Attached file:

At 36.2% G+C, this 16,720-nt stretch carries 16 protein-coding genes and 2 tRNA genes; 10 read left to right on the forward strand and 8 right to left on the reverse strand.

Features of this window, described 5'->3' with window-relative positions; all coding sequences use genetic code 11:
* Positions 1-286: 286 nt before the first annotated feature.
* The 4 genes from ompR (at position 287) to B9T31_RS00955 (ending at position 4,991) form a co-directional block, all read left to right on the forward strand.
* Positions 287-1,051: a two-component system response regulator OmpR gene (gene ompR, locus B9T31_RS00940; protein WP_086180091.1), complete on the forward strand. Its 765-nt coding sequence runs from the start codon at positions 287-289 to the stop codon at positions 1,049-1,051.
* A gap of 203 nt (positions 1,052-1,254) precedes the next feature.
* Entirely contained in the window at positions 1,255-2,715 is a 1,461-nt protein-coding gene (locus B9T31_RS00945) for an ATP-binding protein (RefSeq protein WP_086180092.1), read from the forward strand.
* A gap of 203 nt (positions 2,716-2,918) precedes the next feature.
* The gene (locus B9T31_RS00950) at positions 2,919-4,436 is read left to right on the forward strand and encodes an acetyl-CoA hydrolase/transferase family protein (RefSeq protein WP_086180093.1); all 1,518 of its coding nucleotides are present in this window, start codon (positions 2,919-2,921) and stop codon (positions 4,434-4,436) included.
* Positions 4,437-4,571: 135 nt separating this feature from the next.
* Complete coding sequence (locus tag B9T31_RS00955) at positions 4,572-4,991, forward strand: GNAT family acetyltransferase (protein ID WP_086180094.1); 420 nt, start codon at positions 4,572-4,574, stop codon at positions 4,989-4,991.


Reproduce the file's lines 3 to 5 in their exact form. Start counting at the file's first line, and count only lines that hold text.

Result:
* Positions 1-286: 286 nt before the first annotated feature.
* The 4 genes from ompR (at position 287) to B9T31_RS00955 (ending at position 4,991) form a co-directional block, all read left to right on the forward strand.
* Positions 287-1,051: a two-component system response regulator OmpR gene (gene ompR, locus B9T31_RS00940; protein WP_086180091.1), complete on the forward strand. Its 765-nt coding sequence runs from the start codon at positions 287-289 to the stop codon at positions 1,049-1,051.